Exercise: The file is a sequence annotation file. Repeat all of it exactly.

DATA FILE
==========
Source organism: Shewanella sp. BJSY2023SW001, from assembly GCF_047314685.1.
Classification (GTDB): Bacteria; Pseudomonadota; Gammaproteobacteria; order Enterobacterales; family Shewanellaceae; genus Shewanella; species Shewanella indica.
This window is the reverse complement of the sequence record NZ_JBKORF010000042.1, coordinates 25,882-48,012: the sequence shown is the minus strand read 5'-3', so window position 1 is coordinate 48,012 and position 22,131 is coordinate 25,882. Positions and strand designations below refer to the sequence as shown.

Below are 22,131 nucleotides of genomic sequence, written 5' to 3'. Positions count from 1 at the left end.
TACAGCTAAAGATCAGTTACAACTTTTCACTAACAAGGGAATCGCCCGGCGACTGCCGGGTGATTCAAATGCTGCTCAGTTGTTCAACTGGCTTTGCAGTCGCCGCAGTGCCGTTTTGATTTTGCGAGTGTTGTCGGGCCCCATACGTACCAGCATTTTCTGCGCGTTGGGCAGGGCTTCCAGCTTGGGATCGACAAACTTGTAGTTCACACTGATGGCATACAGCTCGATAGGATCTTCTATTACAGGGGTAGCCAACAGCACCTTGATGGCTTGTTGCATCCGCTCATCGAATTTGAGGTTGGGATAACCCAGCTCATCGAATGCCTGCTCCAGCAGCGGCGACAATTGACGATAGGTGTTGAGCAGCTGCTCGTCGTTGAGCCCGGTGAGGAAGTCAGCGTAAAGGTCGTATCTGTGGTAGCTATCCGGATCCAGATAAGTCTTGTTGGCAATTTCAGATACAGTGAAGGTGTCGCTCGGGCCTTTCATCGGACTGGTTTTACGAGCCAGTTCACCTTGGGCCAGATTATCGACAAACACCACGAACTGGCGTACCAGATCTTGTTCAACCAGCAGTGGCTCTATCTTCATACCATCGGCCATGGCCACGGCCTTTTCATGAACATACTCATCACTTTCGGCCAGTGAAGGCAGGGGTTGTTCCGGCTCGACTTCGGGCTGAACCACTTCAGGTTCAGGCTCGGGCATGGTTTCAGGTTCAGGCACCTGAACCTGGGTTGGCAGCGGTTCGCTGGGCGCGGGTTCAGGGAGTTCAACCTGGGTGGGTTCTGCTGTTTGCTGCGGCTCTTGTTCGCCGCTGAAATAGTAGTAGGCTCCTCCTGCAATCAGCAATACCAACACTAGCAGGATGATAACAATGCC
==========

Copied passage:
Source organism: Shewanella sp. BJSY2023SW001, from assembly GCF_047314685.1.
Classification (GTDB): Bacteria; Pseudomonadota; Gammaproteobacteria; order Enterobacterales; family Shewanellaceae; genus Shewanella; species Shewanella indica.
This window is the reverse complement of the sequence record NZ_JBKORF010000042.1, coordinates 25,882-48,012: the sequence shown is the minus strand read 5'-3', so window position 1 is coordinate 48,012 and position 22,131 is coordinate 25,882. Positions and strand designations below refer to the sequence as shown.

Below are 22,131 nucleotides of genomic sequence, written 5' to 3'. Positions count from 1 at the left end.
TACAGCTAAAGATCAGTTACAACTTTTCACTAACAAGGGAATCGCCCGGCGACTGCCGGGTGATTCAAATGCTGCTCAGTTGTTCAACTGGCTTTGCAGTCGCCGCAGTGCCGTTTTGATTTTGCGAGTGTTGTCGGGCCCCATACGTACCAGCATTTTCTGCGCGTTGGGCAGGGCTTCCAGCTTGGGATCGACAAACTTGTAGTTCACACTGATGGCATACAGCTCGATAGGATCTTCTATTACAGGGGTAGCCAACAGCACCTTGATGGCTTGTTGCATCCGCTCATCGAATTTGAGGTTGGGATAACCCAGCTCATCGAATGCCTGCTCCAGCAGCGGCGACAATTGACGATAGGTGTTGAGCAGCTGCTCGTCGTTGAGCCCGGTGAGGAAGTCAGCGTAAAGGTCGTATCTGTGGTAGCTATCCGGATCCAGATAAGTCTTGTTGGCAATTTCAGATACAGTGAAGGTGTCGCTCGGGCCTTTCATCGGACTGGTTTTACGAGCCAGTTCACCTTGGGCCAGATTATCGACAAACACCACGAACTGGCGTACCAGATCTTGTTCAACCAGCAGTGGCTCTATCTTCATACCATCGGCCATGGCCACGGCCTTTTCATGAACATACTCATCACTTTCGGCCAGTGAAGGCAGGGGTTGTTCCGGCTCGACTTCGGGCTGAACCACTTCAGGTTCAGGCTCGGGCATGGTTTCAGGTTCAGGCACCTGAACCTGGGTTGGCAGCGGTTCGCTGGGCGCGGGTTCAGGGAGTTCAACCTGGGTGGGTTCTGCTGTTTGCTGCGGCTCTTGTTCGCCGCTGAAATAGTAGTAGGCTCCTCCTGCAATCAGCAATACCAACACTAGCAGGATGATAACAATGCC